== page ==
I believe the checksum query could be optimized to do only one call to
MD5() per row, instead of four. I don’t think MySQL recognizes the
MD5() sub-expression as something whose value can be re-used instead of calling again. Can anyone confirm this?
GROUP BY and
ORDER BY clauses also don’t use indexes. I believe a little rewriting could get them to use the primary key, which would avoid a temporary table and filesort.
Benchmark method and results
I did an informal benchmark of SQLyog Job Agent and MySQL Table Sync, whose results I should stress are not scientific. Since I already had a realistic data set for the benchmarks I ran last week, I just re-used that. You can download the sample data I used, and the full benchmark results and scripts I used to run the benchmark.
I ran the benchmark on my laptop, which is so old and slow you can literally hear the circuits make noise when there is a context switch. It has plenty of memory, but not much of anything else! I am using Ubuntu 6.10 and the MySQL version is 5.0.24a-Debian_9ubuntu2-log. One consequence of running the benchmark on a single computer is that I/O becomes sequential for both tools, whereas SJA should be able to take advantage of asynchronous I/O if it is communicating with two different servers.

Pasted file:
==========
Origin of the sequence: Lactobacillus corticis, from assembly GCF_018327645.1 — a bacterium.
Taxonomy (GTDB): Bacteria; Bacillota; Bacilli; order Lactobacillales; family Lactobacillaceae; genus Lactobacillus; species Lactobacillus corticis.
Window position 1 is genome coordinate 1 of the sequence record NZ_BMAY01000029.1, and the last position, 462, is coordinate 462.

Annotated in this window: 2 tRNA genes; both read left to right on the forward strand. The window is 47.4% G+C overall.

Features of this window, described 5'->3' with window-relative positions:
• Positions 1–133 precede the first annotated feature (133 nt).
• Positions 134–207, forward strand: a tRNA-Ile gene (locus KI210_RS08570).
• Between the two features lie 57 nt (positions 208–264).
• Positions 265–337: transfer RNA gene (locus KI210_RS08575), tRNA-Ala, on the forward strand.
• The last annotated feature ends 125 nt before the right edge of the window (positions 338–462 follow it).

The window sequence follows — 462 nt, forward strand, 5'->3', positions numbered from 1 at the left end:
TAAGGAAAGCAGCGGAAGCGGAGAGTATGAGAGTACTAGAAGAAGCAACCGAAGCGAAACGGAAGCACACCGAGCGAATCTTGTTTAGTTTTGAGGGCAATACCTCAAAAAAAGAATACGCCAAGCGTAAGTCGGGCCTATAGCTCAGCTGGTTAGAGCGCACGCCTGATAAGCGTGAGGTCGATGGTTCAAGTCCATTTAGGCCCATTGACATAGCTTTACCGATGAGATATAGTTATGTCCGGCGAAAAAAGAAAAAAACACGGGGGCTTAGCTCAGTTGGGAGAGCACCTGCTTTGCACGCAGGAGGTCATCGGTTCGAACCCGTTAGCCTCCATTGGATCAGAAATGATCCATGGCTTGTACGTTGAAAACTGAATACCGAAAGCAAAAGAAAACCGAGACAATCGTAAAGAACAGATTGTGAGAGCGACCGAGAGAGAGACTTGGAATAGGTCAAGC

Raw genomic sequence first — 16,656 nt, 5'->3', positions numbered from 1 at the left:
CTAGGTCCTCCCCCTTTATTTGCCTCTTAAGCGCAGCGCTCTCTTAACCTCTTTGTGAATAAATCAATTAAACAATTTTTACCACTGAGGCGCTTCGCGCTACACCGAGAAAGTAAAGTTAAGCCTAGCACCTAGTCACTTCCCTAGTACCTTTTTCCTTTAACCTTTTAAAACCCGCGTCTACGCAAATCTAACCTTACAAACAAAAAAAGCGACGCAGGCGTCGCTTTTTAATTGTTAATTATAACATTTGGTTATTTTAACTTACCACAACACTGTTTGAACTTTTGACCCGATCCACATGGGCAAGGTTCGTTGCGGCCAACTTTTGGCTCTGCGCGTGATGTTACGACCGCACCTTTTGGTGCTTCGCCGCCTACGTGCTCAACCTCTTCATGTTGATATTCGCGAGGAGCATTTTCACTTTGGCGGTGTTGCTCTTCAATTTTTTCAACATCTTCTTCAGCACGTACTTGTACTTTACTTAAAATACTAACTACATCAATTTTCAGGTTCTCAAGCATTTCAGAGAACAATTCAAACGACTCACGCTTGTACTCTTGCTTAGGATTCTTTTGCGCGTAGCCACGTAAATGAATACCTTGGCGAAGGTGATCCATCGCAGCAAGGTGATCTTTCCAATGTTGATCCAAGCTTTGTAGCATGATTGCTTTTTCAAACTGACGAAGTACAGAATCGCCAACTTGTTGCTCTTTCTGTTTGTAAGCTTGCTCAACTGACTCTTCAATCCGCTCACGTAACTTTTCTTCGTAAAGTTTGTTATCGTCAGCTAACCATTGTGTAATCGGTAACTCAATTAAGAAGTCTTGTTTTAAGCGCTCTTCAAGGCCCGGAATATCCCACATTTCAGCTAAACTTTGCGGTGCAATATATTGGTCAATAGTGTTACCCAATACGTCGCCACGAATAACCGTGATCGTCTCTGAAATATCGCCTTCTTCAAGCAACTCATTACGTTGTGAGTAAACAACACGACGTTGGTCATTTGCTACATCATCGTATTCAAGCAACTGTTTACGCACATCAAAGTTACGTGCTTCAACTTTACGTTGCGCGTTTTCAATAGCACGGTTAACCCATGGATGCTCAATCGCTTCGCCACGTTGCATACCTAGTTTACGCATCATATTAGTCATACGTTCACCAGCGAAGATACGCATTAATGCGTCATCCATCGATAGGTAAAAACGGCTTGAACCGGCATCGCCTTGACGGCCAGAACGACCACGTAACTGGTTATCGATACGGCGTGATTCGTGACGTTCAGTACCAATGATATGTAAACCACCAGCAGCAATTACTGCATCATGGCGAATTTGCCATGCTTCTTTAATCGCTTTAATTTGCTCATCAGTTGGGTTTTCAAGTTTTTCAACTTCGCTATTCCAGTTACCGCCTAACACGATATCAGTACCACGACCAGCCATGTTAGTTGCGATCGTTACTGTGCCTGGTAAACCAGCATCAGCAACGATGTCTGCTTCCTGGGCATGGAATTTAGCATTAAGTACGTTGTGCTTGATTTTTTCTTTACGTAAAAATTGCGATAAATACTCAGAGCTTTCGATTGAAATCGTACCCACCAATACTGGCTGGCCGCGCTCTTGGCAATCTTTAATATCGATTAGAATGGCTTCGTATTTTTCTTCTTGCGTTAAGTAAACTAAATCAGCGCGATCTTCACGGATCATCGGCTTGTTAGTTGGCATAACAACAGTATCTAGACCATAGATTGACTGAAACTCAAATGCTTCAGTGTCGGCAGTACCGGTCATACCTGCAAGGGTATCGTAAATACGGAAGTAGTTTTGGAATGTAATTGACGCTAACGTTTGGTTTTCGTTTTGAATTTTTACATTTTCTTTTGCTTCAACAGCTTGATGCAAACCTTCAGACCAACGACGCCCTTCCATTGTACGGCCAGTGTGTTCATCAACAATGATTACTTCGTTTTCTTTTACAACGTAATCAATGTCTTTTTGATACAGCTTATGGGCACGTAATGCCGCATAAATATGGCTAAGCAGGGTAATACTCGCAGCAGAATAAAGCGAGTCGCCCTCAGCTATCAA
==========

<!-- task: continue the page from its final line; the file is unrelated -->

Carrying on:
I used mostly the same queries as in my previous benchmark. The table has 50,000 rows, and in subsequent tests I deleted a random 5 rows from the destination, then 500 rows, then updated 1 row, then deleted all rows where col2 = 60 (as before, it’s 11,424 rows), and finally deleted all col2=60 rows from the source instead of the destination. These are the same scenarios I ran in my earlier benchmarks, except the last which is new.
I used MySQL Query Profiler to measure the server activity and elapsed time. The file “commands.txt” included in the aforementioned download is the input I sent to mysql-query-profiler. (I used a new feature I added to the profiler, which I have not yet packaged and released).
The following is a summary of the benchmark results. SJA means SQLyog Job Agent, and MTS means MySQL Table Sync:
|Delete 5||Delete 500||Delete Chunk||Change 1||Delete Chunk|
You can see MySQL Table Sync performs somewhat better overall on this data set, and sometimes performs much better. Overall it runs in about 28% the time, doing about 28% as much I/O and sorting only 36% as many rows. I don’t want to speculate too much, but it seems to me that most of the difference is probably the reduced I/O, with more efficient queries a distant second. I designed MySQL Table Sync to be network-efficient, so this result does not surprise me.